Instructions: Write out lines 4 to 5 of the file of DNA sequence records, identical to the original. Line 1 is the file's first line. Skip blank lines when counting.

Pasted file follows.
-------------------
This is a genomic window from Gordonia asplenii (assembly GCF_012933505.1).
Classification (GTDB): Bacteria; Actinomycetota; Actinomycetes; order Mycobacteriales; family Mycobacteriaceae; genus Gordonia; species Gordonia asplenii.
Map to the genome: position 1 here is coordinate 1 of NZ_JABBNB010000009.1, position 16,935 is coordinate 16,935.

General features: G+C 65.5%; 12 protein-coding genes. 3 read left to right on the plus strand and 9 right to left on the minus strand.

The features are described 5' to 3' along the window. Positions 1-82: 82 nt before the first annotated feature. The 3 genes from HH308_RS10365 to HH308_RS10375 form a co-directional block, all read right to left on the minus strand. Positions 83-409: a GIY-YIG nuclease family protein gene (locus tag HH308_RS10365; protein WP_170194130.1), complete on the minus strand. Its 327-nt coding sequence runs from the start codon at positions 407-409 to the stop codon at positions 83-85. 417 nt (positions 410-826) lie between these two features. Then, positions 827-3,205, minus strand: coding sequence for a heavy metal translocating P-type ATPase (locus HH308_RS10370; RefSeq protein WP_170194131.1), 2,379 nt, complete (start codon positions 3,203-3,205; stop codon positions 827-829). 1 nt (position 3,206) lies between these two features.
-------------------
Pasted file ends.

General features: G+C 65.5%; 12 protein-coding genes. 3 read left to right on the plus strand and 9 right to left on the minus strand.

The features are described 5' to 3' along the window. Positions 1-82: 82 nt before the first annotated feature. The 3 genes from HH308_RS10365 to HH308_RS10375 form a co-directional block, all read right to left on the minus strand. Positions 83-409: a GIY-YIG nuclease family protein gene (locus tag HH308_RS10365; protein WP_170194130.1), complete on the minus strand. Its 327-nt coding sequence runs from the start codon at positions 407-409 to the stop codon at positions 83-85. 417 nt (positions 410-826) lie between these two features. Then, positions 827-3,205, minus strand: coding sequence for a heavy metal translocating P-type ATPase (locus HH308_RS10370; RefSeq protein WP_170194131.1), 2,379 nt, complete (start codon positions 3,203-3,205; stop codon positions 827-829). 1 nt (position 3,206) lies between these two features.